I'm probably a self-confessed grammar Nazi and cringe when the language is abused.
For example, it's very common to hear people say 'He's hating on that game..', instead of 'He hates that game...'
Is it possible to hate on something or to love on someone? I don't get it.
The same with would of and could of, instead of would have and could have. This particular erroneous usage is so prevalent nowadays, that I can't help but step in and correct the miscreants with a good slapping. It really is that irritating.
However, one has to understand that the Internet has added to the English vocabulary in many different ways and it's all a question of context and I suppose at my age I tend towards the holier than thou when it comes to the English language, but must realise that it's constantly evolving. But much of that evolution is a question of context, surely?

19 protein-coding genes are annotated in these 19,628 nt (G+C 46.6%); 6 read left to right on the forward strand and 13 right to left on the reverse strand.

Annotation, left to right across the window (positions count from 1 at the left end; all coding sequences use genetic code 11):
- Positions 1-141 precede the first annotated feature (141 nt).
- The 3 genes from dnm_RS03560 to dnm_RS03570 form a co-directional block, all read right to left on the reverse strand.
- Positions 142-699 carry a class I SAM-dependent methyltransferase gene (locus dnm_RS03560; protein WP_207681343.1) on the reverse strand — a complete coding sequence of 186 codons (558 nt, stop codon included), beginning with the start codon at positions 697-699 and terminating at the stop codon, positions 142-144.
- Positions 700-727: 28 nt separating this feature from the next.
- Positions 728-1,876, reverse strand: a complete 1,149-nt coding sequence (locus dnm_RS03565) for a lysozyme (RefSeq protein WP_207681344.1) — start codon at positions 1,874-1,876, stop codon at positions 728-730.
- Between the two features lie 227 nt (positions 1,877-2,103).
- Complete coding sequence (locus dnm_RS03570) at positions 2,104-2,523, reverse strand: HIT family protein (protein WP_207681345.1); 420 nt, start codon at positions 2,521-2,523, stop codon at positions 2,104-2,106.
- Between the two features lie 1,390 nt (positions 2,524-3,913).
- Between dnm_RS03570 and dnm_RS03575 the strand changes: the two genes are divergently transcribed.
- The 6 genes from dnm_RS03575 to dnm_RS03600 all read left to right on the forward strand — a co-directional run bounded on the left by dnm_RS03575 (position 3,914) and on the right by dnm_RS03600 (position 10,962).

And talking of context, I've noticed that some British TV shows now have the British actors talking in American English, presumably so that when the producers sell the show across the Atlantic, it can be more readily understood.
That's just an assumption, mind you, but surely the whole point of a regional show is to be just that - regional. For example, bloke is now replaced by guy, I'm fine is now replaced by I'm good and dying is now passing. i.e, he passed. He passed what,ffs?
And let's not even mention I guess, awesome and gotten.
Here's a fabulous article on how the Internet has changed the English language, putting much of those changes/additions into sharp focus. It's also very amusing.
And here's another one written by Hephzibah Anderson and how American English is gobbling up British English.